Aside from the detour of Folk Songs (ECM, 2007)which looked to the traditional music of its own country, NorwayTrio Mediaeval has focused primarily on sacred music, dating as far back as the 12th century but, equally, as contemporary as the current millennium, using mass material from England, France, Italy...even modern-day Korea. Trio Mediaeval performs medieval music but, as singer Anna Maria Friman notes in the liners to A Worcester Ladymass, "free from obligations towards a certain system, and there are probably as many individual perspectives on spirituality as there are performers."
Trio Mediaeval's audience, too, is liberated from the stricter confines at the root of much of texts they perform; the group often performs in churches, but for the acoustic nature of these sonically expansive cathedrals rather than for any religious affiliations. Over the course of its five recordings since coming together in 1999, Trio Mediaeval has been unafraid to expand on the angelic purity of their voices, bringing percussion into the picture on Folk Music and, here, the melody chimes that the trio has used collectively, in collaboration with Arve Henriksen
in the trumpeter's closing Molde Jazz 2009 concert, and individually, when Friman participated in the Punkt Kunst performance at Punkt Festival 2009. Subtle, perhaps; but all part of an allegiance to a specific musical aesthetic that remains unconstrained by the absolute confines of orthodoxy.
A Worcester Ladymass sources from a series of 13th century snippets (The Worcester Fragments) from the Abbey of St. Mary's, in Worcester, England. Complex polyphony imbues the 18 choices that Trio Mediaeval culled from the hundred-plus songs left by the Abbey's monks, brought together in a cohesive, 50-minute program that also includes two more inherently modernistic pieces, from contemporary composer Gavin Bryars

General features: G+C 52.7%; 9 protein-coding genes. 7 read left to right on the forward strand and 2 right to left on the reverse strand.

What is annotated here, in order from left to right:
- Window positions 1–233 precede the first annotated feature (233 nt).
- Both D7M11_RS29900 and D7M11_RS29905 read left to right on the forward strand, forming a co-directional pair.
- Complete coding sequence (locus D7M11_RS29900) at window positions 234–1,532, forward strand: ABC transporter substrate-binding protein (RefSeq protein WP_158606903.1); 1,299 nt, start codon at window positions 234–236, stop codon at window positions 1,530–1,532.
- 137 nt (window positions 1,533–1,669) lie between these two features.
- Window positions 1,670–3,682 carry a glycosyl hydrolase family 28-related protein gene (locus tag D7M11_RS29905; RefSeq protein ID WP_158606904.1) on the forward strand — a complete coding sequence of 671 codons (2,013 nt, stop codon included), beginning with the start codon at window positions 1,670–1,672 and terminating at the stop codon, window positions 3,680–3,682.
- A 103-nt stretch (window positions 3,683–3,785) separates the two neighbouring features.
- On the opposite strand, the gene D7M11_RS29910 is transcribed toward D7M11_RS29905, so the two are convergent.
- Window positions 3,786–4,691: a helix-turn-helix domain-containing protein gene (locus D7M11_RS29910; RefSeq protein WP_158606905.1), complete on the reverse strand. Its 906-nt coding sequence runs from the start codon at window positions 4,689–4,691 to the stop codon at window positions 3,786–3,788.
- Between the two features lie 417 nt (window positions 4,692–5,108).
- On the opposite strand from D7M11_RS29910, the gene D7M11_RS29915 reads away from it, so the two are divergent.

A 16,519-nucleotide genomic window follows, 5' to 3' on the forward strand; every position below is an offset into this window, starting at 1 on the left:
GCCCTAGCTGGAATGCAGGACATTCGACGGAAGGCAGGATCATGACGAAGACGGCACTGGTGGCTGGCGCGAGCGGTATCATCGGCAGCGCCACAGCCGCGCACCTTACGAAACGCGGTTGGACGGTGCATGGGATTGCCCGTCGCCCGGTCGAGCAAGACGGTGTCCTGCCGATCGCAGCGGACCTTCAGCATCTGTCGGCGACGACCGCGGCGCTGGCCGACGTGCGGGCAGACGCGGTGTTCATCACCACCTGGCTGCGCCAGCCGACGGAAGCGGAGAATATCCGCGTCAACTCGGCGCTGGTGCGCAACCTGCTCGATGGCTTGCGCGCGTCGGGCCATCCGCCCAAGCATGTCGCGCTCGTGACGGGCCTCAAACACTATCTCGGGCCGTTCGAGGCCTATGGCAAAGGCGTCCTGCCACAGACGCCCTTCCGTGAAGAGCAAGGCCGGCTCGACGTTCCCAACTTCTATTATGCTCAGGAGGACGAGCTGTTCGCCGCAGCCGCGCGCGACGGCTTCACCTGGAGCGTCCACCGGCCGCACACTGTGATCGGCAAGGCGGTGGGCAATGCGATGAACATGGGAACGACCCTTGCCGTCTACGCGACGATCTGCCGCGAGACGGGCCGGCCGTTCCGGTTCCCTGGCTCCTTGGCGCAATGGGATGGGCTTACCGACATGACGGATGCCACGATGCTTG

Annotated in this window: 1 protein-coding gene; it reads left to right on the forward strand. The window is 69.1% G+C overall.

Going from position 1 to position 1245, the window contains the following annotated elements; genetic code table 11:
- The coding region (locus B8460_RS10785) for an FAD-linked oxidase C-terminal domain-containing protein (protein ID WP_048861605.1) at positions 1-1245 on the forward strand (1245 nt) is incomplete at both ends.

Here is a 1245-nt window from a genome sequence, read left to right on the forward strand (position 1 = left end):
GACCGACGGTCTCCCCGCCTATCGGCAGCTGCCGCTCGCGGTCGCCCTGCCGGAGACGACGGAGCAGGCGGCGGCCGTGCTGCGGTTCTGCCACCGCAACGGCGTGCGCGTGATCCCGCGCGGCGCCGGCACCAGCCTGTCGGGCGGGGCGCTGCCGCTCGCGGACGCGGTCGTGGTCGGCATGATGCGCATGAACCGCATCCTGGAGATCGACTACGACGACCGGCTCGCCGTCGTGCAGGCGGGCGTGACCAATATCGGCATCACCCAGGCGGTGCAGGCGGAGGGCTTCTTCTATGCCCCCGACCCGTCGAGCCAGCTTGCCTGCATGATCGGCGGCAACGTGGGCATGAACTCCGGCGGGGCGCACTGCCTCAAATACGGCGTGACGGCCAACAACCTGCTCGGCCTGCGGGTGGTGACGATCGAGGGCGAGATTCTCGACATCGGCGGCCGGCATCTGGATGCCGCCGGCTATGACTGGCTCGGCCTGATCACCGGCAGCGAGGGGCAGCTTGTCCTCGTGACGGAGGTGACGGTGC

, that remain a contextual fit with its 800 year-old musical cousins. The darker, minor-keyed "Credo" appears halfway through the song cycle and, coming as it does from Bryars' more considered pen, is the album's longest, most structurally developed piece barring "Kyrie," where Trio Mediaeval demonstrates its remarkable ability to combine soaring unison singing with expansive harmonies, as well as an ability to pass melody amongst its members like an athletic tag teama feat that might be considered impossible, were it not possible to watch Trio Mediaeval actually do it.
The trio is also intrinsically and relentlessly in service of the song, rather than the other way around, so while the acumen of these three tremendous singers is never in question, it reveals itself, not through overt acts of vocal pyrotechnics but, instead, through a collective sound given even greater life through the pristine translucence of Austria's Propstei St. Gerolda location used by ECM nearly 30 times, ranging from other classical releases to dates including John Surman
's Time Line (2006). A Worcester Ladymass is another superlative recording from a trio for whom the title of its 2001 debut, Words of the Angel, could simply not be more appropriate.
Track Listing: Salve sancta parens; Kyrie; Gloria; Munda Maria; Sponsa rectoris omnium; O sponsa Dei electa; O Maria virgo pia; Benedicta / Virgo Del genitrix; Credo; Felix namque; Salve rosa florum; Grata iuvencula; Inviolata integra mater; De supernis sedibus; Dulciflua tua memoria; Sanctus; Agnus Dei; Beata viscera; Alma Dei genitrix; Benedicamus Domino.
Personnel: Anna Maria Friman: voice, melody chimes (8, 17); Linn Andrea Fuglseth: voice, melody chimes (8, 17); Torunn Østrem Ossum: voice, melody chimes (8, 17).